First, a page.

More suggestions on exam taking strategy to follow in future posts.

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Professor Berman’s Ten Top Tips for Ten Days Before the Bar Exam

In sessions I regularly lead each week before the bar we talk about pertinent issues of the week.  This week it’s all about how you are spending the last days before the exam.  Next week, we’ll walk through each exam day and evening and talk about how to stay strong until the last time is called, and how to prevent derailments.

Today, Professor Berman’s Ten Top Tips for Ten Days Before the Bar Exam:

1. Be sure you have your admission ticket. 

2. Read the rules on what you can and cannot bring into the exam.  (And, note differences on different bar days.  In some jurisdictions, MBE days have different rules.)

3. Keep working on one-page “cheat sheets” that summarize the main points of each of the tested subjects.

4. Keep reviewing practice questions and studying sample answers.  (Look out for frequently tested areas.)  At this point you may be issue spotting and outlining more than writing exams out in full, but still do some practice questions under timed conditions so you are on target with the speed as well as accuracy.

5. Continue training your critical reading skills.  Missing questions because you did not read carefully is most frustrating.  Keep practicing reading every word, and reading with your eyes, ears and fingers.  (Mark up fact patterns and write in the margins as you read, so you do not miss anything.)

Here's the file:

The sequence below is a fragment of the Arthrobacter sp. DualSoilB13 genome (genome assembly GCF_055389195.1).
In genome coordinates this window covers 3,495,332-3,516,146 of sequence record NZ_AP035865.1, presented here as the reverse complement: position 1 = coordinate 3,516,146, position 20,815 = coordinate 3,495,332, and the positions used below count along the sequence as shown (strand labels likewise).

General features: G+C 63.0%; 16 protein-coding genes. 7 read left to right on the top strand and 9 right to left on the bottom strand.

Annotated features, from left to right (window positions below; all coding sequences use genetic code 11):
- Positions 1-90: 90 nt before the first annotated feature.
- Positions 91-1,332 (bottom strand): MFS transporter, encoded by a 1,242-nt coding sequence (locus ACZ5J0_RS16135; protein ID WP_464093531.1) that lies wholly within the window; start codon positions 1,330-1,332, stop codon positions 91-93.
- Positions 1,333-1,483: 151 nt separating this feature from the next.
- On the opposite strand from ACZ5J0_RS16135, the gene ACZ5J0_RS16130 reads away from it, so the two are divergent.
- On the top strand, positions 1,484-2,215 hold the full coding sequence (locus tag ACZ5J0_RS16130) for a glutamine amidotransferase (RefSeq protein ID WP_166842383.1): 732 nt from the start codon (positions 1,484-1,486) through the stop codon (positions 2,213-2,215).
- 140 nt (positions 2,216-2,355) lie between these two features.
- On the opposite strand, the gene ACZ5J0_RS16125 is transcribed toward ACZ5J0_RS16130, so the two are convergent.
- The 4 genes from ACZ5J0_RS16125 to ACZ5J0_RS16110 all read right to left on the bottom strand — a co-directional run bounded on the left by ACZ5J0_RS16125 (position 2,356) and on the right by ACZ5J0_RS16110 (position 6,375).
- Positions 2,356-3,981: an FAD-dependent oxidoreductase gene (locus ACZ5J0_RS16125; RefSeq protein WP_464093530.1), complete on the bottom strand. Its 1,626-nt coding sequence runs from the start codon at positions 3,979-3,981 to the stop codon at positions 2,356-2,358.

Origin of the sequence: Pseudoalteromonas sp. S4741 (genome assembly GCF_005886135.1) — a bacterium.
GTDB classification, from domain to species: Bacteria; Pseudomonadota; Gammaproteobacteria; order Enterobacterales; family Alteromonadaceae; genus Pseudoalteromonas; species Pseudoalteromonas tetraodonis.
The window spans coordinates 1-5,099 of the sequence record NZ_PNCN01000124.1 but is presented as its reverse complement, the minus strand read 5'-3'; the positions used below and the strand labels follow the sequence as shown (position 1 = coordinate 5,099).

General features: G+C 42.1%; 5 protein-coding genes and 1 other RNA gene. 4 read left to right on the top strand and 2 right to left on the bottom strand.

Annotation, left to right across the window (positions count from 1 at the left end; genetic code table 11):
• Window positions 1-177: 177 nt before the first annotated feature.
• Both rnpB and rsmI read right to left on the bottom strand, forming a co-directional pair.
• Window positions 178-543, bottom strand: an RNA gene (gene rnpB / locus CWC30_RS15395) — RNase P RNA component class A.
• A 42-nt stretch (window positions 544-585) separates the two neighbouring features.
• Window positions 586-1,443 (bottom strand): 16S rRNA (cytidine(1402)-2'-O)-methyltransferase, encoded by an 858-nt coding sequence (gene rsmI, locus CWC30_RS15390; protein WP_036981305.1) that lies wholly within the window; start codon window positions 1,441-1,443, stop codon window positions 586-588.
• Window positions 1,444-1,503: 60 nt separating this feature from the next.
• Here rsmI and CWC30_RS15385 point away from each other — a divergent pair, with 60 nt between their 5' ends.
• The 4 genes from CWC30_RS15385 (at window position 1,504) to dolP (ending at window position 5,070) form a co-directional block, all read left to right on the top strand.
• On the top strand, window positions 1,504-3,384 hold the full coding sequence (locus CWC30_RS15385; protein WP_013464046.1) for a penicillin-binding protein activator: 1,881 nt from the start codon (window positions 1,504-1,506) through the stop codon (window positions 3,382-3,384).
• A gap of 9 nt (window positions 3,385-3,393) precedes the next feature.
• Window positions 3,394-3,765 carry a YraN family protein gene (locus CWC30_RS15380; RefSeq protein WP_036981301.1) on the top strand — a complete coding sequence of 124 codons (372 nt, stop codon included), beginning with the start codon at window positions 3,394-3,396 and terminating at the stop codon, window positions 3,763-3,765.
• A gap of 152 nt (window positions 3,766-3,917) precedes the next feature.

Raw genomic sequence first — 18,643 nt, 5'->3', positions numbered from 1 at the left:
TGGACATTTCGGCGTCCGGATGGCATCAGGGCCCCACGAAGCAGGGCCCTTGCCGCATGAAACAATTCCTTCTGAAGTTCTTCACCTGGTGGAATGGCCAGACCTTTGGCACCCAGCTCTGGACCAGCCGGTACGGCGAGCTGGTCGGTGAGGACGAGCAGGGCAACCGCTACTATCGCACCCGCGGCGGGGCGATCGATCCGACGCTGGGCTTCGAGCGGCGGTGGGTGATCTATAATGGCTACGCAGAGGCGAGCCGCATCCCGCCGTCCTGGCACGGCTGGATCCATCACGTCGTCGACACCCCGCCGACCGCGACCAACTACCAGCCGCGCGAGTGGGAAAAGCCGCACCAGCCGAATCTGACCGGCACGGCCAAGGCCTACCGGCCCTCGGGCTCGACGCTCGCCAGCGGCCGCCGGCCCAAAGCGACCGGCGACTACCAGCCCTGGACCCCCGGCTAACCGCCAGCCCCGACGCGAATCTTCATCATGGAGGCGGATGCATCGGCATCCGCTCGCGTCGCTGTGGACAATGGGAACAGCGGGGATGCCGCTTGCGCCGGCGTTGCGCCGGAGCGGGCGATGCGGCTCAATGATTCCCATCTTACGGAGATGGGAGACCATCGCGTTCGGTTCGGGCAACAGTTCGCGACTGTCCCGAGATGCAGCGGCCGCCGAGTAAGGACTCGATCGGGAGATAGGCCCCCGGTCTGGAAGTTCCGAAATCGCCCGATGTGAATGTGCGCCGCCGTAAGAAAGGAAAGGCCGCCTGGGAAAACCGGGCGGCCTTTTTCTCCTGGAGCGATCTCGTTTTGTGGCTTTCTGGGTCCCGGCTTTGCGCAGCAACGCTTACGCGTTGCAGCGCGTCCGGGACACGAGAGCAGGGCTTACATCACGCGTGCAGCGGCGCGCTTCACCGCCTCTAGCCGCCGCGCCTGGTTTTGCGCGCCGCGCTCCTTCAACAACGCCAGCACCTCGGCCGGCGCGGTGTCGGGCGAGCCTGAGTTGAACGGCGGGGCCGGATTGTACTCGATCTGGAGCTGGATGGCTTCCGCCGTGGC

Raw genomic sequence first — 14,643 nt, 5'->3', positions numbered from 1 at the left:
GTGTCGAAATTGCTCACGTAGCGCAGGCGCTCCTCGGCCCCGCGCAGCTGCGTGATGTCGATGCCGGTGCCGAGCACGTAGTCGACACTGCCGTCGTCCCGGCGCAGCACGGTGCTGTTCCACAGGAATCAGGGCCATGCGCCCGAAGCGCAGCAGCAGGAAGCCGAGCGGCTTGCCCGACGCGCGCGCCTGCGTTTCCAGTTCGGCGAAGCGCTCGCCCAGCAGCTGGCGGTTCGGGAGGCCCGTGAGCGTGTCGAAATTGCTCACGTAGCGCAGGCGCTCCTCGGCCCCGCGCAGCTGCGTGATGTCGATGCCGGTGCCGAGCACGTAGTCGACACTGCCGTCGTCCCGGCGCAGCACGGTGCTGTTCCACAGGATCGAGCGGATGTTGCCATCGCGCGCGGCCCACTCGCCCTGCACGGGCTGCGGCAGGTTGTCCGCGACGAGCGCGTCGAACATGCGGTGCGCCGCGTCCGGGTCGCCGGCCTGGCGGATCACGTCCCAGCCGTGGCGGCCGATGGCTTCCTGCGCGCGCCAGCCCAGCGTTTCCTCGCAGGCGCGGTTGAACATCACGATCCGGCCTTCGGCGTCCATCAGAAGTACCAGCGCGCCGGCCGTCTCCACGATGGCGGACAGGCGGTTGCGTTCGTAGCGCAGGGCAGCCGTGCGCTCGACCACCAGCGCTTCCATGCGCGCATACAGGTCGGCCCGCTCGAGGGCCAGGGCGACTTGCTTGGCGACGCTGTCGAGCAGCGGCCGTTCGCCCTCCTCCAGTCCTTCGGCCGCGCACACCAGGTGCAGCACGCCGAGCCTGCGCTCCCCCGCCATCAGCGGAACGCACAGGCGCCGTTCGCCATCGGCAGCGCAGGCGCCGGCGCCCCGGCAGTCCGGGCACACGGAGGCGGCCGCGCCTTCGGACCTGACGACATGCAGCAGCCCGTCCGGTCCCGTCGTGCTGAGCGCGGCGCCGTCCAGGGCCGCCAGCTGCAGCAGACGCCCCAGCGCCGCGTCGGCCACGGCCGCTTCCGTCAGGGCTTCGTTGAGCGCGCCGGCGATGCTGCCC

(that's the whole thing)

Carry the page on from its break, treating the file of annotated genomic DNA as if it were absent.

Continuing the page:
6. Memorize rule statements.  Work those flashcards.  The biggest difference between knowing rules for MBEs and for Essays is that on the latter you have to be able to quickly and concisely articulate those rules.  So practice.  Practice writing rules, and saying them out loud.

7. Stay away from destructive people. (Re-read the section on Supporters and Saboteurs in Pass The Bar Exam.)

8. Make any last minute arrangements so there is nothing other than the bar exam to worry about during bar days. (Pay any outstanding bills, arrange for childcare, dog-sitting, etc.)

9. Take a minute to plan something fun for yourself and if you have a family or significant other you want to include do so.  It can really be helpful to have something to know you will be doing as a giant reward after that last time is called.  And it will really help keep those who love you from going stir crazy in the next two weeks just watching you.